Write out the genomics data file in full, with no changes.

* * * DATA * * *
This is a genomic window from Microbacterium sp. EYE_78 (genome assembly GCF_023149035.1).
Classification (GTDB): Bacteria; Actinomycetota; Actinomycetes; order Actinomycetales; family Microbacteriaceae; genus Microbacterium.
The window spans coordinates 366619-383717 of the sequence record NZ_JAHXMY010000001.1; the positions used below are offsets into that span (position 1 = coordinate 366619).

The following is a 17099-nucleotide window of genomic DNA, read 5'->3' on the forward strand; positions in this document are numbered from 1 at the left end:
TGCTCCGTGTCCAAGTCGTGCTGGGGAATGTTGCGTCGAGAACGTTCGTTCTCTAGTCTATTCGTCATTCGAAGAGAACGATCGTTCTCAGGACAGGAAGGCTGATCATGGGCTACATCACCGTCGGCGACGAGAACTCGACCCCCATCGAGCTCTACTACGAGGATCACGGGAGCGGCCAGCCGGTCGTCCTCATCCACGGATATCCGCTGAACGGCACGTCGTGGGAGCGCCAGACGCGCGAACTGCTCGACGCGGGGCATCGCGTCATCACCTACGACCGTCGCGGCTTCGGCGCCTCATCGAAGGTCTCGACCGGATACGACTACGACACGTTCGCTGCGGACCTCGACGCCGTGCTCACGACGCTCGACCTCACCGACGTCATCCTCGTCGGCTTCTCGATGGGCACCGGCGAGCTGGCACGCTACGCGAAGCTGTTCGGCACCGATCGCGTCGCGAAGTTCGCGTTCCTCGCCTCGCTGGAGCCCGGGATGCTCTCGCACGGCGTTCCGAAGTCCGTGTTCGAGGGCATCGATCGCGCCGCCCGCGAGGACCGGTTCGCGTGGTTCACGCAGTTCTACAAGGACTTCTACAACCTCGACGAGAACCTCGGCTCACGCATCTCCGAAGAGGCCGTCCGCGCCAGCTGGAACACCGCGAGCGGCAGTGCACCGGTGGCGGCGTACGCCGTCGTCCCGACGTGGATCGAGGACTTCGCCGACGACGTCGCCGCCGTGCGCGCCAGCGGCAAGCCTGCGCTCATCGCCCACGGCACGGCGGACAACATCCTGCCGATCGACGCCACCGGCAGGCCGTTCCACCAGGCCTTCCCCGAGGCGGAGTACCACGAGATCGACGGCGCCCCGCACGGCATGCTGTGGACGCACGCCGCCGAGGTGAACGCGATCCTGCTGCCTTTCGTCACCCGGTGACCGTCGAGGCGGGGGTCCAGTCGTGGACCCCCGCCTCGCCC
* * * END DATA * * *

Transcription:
This is a genomic window from Microbacterium sp. EYE_78 (genome assembly GCF_023149035.1).
Classification (GTDB): Bacteria; Actinomycetota; Actinomycetes; order Actinomycetales; family Microbacteriaceae; genus Microbacterium.
The window spans coordinates 366619-383717 of the sequence record NZ_JAHXMY010000001.1; the positions used below are offsets into that span (position 1 = coordinate 366619).

The following is a 17099-nucleotide window of genomic DNA, read 5'->3' on the forward strand; positions in this document are numbered from 1 at the left end:
TGCTCCGTGTCCAAGTCGTGCTGGGGAATGTTGCGTCGAGAACGTTCGTTCTCTAGTCTATTCGTCATTCGAAGAGAACGATCGTTCTCAGGACAGGAAGGCTGATCATGGGCTACATCACCGTCGGCGACGAGAACTCGACCCCCATCGAGCTCTACTACGAGGATCACGGGAGCGGCCAGCCGGTCGTCCTCATCCACGGATATCCGCTGAACGGCACGTCGTGGGAGCGCCAGACGCGCGAACTGCTCGACGCGGGGCATCGCGTCATCACCTACGACCGTCGCGGCTTCGGCGCCTCATCGAAGGTCTCGACCGGATACGACTACGACACGTTCGCTGCGGACCTCGACGCCGTGCTCACGACGCTCGACCTCACCGACGTCATCCTCGTCGGCTTCTCGATGGGCACCGGCGAGCTGGCACGCTACGCGAAGCTGTTCGGCACCGATCGCGTCGCGAAGTTCGCGTTCCTCGCCTCGCTGGAGCCCGGGATGCTCTCGCACGGCGTTCCGAAGTCCGTGTTCGAGGGCATCGATCGCGCCGCCCGCGAGGACCGGTTCGCGTGGTTCACGCAGTTCTACAAGGACTTCTACAACCTCGACGAGAACCTCGGCTCACGCATCTCCGAAGAGGCCGTCCGCGCCAGCTGGAACACCGCGAGCGGCAGTGCACCGGTGGCGGCGTACGCCGTCGTCCCGACGTGGATCGAGGACTTCGCCGACGACGTCGCCGCCGTGCGCGCCAGCGGCAAGCCTGCGCTCATCGCCCACGGCACGGCGGACAACATCCTGCCGATCGACGCCACCGGCAGGCCGTTCCACCAGGCCTTCCCCGAGGCGGAGTACCACGAGATCGACGGCGCCCCGCACGGCATGCTGTGGACGCACGCCGCCGAGGTGAACGCGATCCTGCTGCCTTTCGTCACCCGGTGACCGTCGAGGCGGGGGTCCAGTCGTGGACCCCCGCCTCGCCC